8 November 2021
Dunne backs Environment Bill amendment to require water companies to reduce sewage discharges

Philip Dunne supports the Government amendment to the Environment Bill that places a legal duty on water companies to reduce sewage discharges, to be set out every 5 years  in a formal plan in which each company will show how it will achieve and fund progressive reductions in sewage discharges each year, with a power for the Government to direct water companies if the plans are not good enough.

Philip Dunne (Ludlow) (Con)

I am very conscious of time, so I will be brief. I rise to discuss Lords amendment 45 and the Government amendment in lieu of Lords amendment 45B. I thank the Minister for the time that she and the Secretary of State have taken to engage with me and with the Duke of Wellington in relation to his amendment, which I supported at the last stage. I particularly thank the Minister for her clarification today that the Government amendment in lieu places in the Bill a clear duty on water companies to reduce the impact of sewage discharges. That issue was at the heart of my private Member’s Bill and is included in her amendment.

What the Minister’s amendment adds, which was not in my private Member’s Bill or, frankly, in the Duke’s amendment, is the commitment to include a reduction in harm to public health, which will be of great benefit to the increasing numbers of people who use our rivers for swimming, canoeing and other activities that involve actually getting into the water, rather than just touching it with a fly or a leaded weight to catch a fish. The public health impact is something that we should not forget.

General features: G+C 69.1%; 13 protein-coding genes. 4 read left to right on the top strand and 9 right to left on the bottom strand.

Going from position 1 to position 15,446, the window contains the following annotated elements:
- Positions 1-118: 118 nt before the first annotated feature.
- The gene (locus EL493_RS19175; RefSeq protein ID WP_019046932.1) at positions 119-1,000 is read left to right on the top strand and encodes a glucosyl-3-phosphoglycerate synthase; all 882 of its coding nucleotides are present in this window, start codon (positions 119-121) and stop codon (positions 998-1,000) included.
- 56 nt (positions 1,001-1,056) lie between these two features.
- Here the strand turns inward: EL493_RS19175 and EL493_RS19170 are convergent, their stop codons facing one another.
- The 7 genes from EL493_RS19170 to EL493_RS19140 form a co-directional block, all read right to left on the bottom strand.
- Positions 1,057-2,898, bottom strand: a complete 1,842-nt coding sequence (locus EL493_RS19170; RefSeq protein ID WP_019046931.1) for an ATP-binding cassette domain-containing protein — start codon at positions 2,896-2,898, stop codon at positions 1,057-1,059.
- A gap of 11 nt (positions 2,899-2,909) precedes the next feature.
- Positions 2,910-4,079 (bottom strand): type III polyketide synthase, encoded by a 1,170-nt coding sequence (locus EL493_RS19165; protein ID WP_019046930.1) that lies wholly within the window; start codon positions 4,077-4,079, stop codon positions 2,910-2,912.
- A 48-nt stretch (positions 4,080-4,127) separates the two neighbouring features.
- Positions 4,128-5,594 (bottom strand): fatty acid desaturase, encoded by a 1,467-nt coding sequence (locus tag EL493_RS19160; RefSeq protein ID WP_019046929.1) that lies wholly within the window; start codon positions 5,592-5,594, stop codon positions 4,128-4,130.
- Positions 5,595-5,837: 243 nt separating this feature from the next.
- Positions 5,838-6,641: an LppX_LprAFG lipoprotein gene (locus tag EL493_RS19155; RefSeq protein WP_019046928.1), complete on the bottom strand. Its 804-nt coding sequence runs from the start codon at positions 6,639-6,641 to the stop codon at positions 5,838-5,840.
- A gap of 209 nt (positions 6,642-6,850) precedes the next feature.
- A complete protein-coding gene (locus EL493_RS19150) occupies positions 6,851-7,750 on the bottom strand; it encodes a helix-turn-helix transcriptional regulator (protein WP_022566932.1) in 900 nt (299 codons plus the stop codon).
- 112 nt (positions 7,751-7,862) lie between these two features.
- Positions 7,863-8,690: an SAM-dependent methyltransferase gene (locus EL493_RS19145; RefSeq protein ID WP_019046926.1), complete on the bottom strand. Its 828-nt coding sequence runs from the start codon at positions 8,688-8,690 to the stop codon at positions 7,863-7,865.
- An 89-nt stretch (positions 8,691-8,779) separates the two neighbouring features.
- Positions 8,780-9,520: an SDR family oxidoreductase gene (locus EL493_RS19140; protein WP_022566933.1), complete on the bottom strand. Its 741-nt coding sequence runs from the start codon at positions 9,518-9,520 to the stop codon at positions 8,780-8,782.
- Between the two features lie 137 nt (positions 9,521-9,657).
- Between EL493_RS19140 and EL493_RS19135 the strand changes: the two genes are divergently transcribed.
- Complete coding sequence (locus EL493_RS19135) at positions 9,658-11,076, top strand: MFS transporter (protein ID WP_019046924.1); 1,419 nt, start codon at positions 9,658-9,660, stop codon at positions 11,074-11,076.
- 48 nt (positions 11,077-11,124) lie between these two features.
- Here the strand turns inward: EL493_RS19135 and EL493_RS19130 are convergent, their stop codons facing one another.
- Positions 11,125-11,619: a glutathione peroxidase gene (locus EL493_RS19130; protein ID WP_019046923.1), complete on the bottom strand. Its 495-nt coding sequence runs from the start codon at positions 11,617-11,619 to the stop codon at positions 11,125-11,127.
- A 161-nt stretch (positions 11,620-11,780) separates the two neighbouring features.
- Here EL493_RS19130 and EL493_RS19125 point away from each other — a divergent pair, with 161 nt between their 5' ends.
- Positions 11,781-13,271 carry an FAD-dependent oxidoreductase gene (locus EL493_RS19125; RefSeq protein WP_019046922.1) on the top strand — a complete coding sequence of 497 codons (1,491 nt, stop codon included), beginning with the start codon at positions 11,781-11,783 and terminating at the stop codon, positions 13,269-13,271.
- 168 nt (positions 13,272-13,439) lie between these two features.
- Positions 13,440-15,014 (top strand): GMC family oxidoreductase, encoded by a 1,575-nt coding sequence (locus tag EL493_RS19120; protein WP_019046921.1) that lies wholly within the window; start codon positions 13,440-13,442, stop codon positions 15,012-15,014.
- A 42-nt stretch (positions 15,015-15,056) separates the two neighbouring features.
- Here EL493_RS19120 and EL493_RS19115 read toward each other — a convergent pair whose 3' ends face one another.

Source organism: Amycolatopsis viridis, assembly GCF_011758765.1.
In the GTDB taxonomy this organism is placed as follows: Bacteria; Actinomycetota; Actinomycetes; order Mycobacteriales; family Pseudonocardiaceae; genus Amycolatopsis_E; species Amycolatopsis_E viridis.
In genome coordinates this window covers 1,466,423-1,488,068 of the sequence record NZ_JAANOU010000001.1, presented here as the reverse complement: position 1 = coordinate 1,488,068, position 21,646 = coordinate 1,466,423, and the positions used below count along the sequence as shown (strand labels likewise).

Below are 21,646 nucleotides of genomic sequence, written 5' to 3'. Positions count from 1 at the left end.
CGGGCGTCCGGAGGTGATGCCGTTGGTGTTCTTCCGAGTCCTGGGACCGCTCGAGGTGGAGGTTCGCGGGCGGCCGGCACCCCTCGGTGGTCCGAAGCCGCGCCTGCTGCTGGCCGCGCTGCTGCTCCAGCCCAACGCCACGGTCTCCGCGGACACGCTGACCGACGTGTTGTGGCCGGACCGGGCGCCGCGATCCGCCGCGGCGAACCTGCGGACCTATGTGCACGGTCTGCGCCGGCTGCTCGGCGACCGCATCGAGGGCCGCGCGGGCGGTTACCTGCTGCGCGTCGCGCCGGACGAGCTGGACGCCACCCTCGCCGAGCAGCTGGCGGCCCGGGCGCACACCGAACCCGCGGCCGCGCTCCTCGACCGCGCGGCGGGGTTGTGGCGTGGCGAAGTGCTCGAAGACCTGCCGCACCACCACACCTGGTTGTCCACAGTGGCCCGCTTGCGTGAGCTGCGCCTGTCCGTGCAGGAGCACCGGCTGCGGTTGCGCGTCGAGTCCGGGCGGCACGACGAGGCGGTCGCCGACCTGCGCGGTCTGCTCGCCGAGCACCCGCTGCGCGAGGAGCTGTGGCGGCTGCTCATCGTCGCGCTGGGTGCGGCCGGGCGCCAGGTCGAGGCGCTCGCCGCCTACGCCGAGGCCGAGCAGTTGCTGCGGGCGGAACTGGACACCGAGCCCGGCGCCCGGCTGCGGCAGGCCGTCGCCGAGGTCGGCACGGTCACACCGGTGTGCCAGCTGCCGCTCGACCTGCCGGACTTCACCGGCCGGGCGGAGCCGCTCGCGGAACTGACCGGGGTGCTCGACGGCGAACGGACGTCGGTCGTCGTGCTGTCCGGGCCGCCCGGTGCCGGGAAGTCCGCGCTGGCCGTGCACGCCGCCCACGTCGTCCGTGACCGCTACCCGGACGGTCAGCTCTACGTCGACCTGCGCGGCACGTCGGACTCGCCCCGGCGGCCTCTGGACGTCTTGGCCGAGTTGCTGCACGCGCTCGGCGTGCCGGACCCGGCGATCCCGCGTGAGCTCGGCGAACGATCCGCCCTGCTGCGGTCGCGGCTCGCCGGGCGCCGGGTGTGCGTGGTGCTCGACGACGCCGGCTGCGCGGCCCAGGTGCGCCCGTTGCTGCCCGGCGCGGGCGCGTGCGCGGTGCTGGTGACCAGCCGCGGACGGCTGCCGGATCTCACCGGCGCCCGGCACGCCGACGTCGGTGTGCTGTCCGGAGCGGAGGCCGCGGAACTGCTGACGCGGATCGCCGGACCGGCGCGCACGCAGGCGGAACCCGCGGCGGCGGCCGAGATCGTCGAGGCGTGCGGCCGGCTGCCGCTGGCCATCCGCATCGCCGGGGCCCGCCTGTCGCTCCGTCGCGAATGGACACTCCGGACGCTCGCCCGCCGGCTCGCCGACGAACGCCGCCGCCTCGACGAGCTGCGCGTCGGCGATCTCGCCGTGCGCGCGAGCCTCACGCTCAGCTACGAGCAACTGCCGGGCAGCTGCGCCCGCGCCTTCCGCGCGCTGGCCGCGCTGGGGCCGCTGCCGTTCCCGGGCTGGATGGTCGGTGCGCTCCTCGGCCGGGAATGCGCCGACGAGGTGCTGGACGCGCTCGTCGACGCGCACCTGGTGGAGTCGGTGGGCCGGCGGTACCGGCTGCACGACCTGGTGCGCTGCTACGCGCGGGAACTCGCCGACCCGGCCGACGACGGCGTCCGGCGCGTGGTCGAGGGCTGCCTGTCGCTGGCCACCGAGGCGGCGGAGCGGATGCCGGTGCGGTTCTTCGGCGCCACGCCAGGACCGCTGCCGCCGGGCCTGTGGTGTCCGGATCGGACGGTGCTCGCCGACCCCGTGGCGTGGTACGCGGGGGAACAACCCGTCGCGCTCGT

There have been comments about how effective the Minister’s proposed enforcement regime will be. I think that locking the enforcement regime into the existing Water Industry Act regime is potentially a more effective method than the one proposed in the previous Lords amendment. Of course there will have to be enforcement, and one of the big problems that we have had with the Environment Agency over the last 30 years is that its powers have not been rigorously enforced. I strongly encourage the Minister, as she engages with the consequences of the spending review, to urge the agency to increase its enforcement efforts in respect of the water companies.

There have also been comments—a few moments ago from the hon. Member for Plymouth, Sutton and Devonport (Luke Pollard), with whom I have also engaged on this matter, and from outside—to the effect that the concept of a progressive reduction could be trivial. The hon. Gentleman gave some examples. I think that that is to fundamentally misunderstand how the amendment will lock into the other measures in the Bill. Before my private Member’s Bill emerged, the Government had already indicated that they would introduce for the first time in statute a requirement for sewerage undertakings to produce a drainage and sewerage management plan to last five years. Every five years, it would be updated. Within that plan, there is a requirement to reduce the impact of the activities on the environment.

The proposed new clause locks the duty into those plans, and the plans are subject to a Government power to rewrite them if the Secretary of State of the day does not believe that they are good enough or go far enough. So there is, in my view, a clear link between the amendment and requiring water companies to make a progressive reduction in sewage discharges of materiality. That seems to have been missed by many of the commentators who have been complaining about whether the Bill has teeth.

In addition—as the Minister said—to this set of requirements on water companies, the office for environmental protection will have the power to investigate poor behaviour on the part of companies that do not meet their statutory duties in the Bill, which include a progressive reduction in sewage discharges and their impact. It will be able to consider whether the Environment Agency is doing its job in regulating the companies’ progressive reduction of those discharges, and, as we have just heard, it can also investigate Ofwat.

For all those reasons, I think that the Bill provides a clear direction to water companies that they must reduce sewage discharges, which, as Members in all parts of the House agree, have got to stop. I will be supporting the amendment.